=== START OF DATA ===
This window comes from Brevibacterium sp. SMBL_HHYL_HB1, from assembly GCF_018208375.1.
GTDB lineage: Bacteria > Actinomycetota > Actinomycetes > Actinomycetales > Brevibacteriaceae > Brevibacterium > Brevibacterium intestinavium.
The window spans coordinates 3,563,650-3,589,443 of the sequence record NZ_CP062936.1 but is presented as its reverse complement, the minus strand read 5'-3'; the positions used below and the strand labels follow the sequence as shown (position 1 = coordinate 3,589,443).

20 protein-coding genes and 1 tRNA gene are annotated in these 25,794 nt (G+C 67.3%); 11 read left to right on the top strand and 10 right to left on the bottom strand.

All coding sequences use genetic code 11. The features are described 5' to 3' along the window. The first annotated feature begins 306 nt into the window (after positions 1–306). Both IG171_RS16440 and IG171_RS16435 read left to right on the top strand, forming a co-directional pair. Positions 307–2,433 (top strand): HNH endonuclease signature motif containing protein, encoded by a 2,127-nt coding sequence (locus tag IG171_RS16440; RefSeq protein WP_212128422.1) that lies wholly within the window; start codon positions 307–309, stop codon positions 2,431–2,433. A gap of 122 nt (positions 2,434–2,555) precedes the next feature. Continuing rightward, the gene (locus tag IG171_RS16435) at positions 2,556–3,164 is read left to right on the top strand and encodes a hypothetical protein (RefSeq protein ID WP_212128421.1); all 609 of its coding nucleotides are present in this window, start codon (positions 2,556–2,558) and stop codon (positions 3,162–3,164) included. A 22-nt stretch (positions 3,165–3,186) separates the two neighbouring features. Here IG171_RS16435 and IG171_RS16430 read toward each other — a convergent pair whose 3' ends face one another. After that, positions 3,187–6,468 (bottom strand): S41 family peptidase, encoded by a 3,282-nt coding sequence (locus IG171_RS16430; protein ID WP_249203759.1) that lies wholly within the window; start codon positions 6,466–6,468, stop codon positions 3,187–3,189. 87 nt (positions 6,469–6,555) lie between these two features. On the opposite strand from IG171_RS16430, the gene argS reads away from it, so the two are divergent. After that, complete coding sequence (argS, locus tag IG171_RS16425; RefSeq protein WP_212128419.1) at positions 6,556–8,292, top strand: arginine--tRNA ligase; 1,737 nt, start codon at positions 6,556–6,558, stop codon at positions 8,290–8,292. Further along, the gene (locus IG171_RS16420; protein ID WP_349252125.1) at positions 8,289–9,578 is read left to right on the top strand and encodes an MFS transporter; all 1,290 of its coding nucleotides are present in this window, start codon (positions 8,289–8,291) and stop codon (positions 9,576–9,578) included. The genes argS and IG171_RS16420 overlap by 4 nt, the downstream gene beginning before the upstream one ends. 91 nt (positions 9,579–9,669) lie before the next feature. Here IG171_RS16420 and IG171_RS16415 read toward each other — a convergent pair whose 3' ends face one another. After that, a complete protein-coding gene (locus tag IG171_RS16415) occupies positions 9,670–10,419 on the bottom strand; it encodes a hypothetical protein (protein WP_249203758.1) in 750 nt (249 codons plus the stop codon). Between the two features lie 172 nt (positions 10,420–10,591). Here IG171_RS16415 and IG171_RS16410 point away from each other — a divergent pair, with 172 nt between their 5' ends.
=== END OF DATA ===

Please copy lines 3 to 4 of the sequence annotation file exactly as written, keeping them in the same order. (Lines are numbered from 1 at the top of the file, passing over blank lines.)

The window spans coordinates 3,563,650-3,589,443 of the sequence record NZ_CP062936.1 but is presented as its reverse complement, the minus strand read 5'-3'; the positions used below and the strand labels follow the sequence as shown (position 1 = coordinate 3,589,443).

20 protein-coding genes and 1 tRNA gene are annotated in these 25,794 nt (G+C 67.3%); 11 read left to right on the top strand and 10 right to left on the bottom strand.